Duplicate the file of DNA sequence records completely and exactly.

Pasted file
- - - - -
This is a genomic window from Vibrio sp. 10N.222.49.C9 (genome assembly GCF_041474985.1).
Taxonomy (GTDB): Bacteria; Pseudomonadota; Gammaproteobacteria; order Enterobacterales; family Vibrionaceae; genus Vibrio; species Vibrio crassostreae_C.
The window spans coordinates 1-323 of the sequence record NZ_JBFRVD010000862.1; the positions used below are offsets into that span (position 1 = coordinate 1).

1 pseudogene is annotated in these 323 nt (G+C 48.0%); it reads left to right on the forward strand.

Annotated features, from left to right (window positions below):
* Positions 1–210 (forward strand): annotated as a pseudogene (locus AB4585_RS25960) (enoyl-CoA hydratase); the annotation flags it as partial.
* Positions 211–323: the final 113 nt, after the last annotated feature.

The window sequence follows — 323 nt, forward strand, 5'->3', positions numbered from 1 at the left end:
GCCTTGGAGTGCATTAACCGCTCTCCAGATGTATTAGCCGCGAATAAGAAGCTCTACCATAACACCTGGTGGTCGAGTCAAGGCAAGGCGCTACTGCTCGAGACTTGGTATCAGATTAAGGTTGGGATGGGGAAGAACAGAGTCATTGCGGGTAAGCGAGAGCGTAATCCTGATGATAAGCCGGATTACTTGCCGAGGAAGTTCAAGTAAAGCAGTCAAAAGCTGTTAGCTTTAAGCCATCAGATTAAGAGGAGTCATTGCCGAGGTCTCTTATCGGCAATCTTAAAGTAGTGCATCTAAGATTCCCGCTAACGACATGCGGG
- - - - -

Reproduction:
This is a genomic window from Vibrio sp. 10N.222.49.C9 (genome assembly GCF_041474985.1).
Taxonomy (GTDB): Bacteria; Pseudomonadota; Gammaproteobacteria; order Enterobacterales; family Vibrionaceae; genus Vibrio; species Vibrio crassostreae_C.
The window spans coordinates 1-323 of the sequence record NZ_JBFRVD010000862.1; the positions used below are offsets into that span (position 1 = coordinate 1).

1 pseudogene is annotated in these 323 nt (G+C 48.0%); it reads left to right on the forward strand.

Annotated features, from left to right (window positions below):
* Positions 1–210 (forward strand): annotated as a pseudogene (locus AB4585_RS25960) (enoyl-CoA hydratase); the annotation flags it as partial.
* Positions 211–323: the final 113 nt, after the last annotated feature.

The window sequence follows — 323 nt, forward strand, 5'->3', positions numbered from 1 at the left end:
GCCTTGGAGTGCATTAACCGCTCTCCAGATGTATTAGCCGCGAATAAGAAGCTCTACCATAACACCTGGTGGTCGAGTCAAGGCAAGGCGCTACTGCTCGAGACTTGGTATCAGATTAAGGTTGGGATGGGGAAGAACAGAGTCATTGCGGGTAAGCGAGAGCGTAATCCTGATGATAAGCCGGATTACTTGCCGAGGAAGTTCAAGTAAAGCAGTCAAAAGCTGTTAGCTTTAAGCCATCAGATTAAGAGGAGTCATTGCCGAGGTCTCTTATCGGCAATCTTAAAGTAGTGCATCTAAGATTCCCGCTAACGACATGCGGG